• First West of England’s Involvement in Zero Tolerance

    First West of England were one of the first businesses to sign the Bristol Zero Tolerance pledge. We talk to Managing Director James Freeman about why they signed up and what they have done since.

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    “I signed up on the 7th of March and the very fact that we are part of this has made people say to me ‘Ah so you are part of this are you? That tells me something about your organisation.’”

     

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    James Freeman with the Bristol Zero Tolerance pledge

    First West of England who run First Bus in Bristol, were one of the flagship organisations to get involved in the Bristol Zero Tolerance initiative. James Freeman the Managing Director attended the International Women’s Day event in March 2015 to sign the pledge and Sue Arrowsmith, Corporate Sales and Development Manager, has been an important champion of the initiative both within First and externally with their networks and business partners.

    As a major employer in the region and Bristol’s largest bus operator it is important to have their involvement. As James notes “we are quite a high profile business that effect a lot of people’s lives. We have our employees, 1,800 of them across the West of England, of which 1,200 or 1,300 of them are in Bristol. We also carry so many people and impact on people’s lives so our getting involved with this impacts for us in the way we can portray ourselves, the way that we are actually.”

    First cater for around 60 million passenger journeys every year and so their connection to the public and opportunity to engage with them when on their buses is unique. First drivers are on the streets of Bristol 24 hours a day 7 days a week and they cover almost every part of the city therefore they have a key role to play in supporting Bristol to become a Zero Tolerance City.

    For James Freeman “a Zero Tolerance City means a place where people can just go about their lives without having to worry that they are at any risk of anything that they don’t want” and he believes that Bristol is well placed to gain Zero Tolerance status: “I think that Bristol has got a really good chance with this. Because Bristol is a very unusual place and there are a lot of people in this city who really believe in change and also believe in their fellow beings… It is a fairly aware society overall and this will help to make it more aware.”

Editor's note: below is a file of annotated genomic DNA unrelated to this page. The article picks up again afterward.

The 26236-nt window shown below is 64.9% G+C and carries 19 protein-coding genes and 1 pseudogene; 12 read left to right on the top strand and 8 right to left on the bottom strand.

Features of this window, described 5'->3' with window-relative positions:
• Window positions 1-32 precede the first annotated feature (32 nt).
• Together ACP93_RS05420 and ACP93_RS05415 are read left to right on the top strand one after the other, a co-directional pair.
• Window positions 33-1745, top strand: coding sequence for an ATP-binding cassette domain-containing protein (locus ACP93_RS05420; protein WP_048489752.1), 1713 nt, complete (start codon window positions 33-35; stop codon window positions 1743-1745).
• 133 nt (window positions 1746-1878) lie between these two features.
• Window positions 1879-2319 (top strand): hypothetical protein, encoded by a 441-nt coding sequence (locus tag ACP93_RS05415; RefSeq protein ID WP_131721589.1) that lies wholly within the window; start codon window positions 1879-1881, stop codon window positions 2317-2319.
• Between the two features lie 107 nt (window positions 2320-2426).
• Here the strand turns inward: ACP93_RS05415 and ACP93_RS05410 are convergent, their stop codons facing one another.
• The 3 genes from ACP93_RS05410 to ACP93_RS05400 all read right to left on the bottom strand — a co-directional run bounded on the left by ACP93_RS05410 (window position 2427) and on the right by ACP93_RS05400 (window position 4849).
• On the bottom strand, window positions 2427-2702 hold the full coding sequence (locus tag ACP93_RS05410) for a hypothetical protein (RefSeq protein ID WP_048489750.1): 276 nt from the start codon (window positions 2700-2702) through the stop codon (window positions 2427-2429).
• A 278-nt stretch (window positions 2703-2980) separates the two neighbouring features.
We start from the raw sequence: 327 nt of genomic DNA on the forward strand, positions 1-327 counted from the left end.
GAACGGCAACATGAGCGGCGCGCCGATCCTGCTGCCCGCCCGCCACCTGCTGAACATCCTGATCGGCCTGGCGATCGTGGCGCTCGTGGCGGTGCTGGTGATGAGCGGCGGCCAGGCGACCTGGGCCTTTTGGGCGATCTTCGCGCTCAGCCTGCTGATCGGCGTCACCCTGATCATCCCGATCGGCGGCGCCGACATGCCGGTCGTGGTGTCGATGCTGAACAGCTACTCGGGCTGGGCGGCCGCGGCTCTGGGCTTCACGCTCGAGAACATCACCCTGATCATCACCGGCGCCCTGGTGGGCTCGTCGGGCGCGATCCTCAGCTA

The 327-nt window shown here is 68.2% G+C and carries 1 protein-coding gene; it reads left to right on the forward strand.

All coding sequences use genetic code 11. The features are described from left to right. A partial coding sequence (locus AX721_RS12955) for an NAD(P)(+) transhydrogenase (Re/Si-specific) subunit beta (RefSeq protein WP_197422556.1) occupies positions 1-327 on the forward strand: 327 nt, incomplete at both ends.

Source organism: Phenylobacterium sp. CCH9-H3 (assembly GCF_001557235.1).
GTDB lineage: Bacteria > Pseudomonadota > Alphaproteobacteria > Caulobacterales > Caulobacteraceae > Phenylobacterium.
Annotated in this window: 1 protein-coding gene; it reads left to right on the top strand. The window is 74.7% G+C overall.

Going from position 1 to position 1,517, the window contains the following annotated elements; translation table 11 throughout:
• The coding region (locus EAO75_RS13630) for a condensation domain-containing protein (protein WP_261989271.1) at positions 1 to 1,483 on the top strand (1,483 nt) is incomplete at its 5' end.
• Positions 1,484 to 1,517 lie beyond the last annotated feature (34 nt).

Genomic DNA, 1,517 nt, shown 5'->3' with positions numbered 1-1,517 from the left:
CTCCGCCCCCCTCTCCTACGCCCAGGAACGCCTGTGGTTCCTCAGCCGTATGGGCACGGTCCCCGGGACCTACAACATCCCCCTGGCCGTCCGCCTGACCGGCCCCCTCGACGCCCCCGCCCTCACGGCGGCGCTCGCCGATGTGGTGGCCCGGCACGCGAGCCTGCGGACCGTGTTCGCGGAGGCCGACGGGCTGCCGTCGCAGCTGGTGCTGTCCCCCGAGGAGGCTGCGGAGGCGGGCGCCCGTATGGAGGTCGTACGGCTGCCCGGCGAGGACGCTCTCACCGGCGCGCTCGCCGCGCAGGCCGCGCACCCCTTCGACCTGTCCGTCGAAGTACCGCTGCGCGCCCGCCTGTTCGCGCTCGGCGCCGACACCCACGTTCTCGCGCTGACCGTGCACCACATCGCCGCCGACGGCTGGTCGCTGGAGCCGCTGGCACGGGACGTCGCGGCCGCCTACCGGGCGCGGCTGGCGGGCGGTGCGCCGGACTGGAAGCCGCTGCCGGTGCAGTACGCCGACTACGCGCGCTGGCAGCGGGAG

In their pledge statement First West of England commits to “working in partnership with Bristol to tackle gender-based violence, abuse, harassment and exploitation… We will continue to develop our procedures for dealing with instances of abuse in the workplace and to enable our employees to be able to offer assistance in the wider community. Thus allowing safer travel on our buses.”

    After signing the pledge, the company developed their action plan and they have committed to taking action in all of the suggested areas. For example, changing the way that new bus drivers are trained to focus on customer service and keeping passengers safe means that drivers are able to offer assistance to those that require it, such as vulnerable people, as well as to spot the signs of someone who is being harassed. To support their staff First has a confidential employee assistance programme which can be used to report harassment or bullying and enables people to remain anonymous. They also have policies and procedures, such as a Dignity at Work Policy, that protect both customers and staff against harassment and gender-based abuse and exploitation. As James comments charity begins at home if you’ve got a good, well-motivated and properly educated, in that sense of wider education, workforce, and we will be doing a better job.”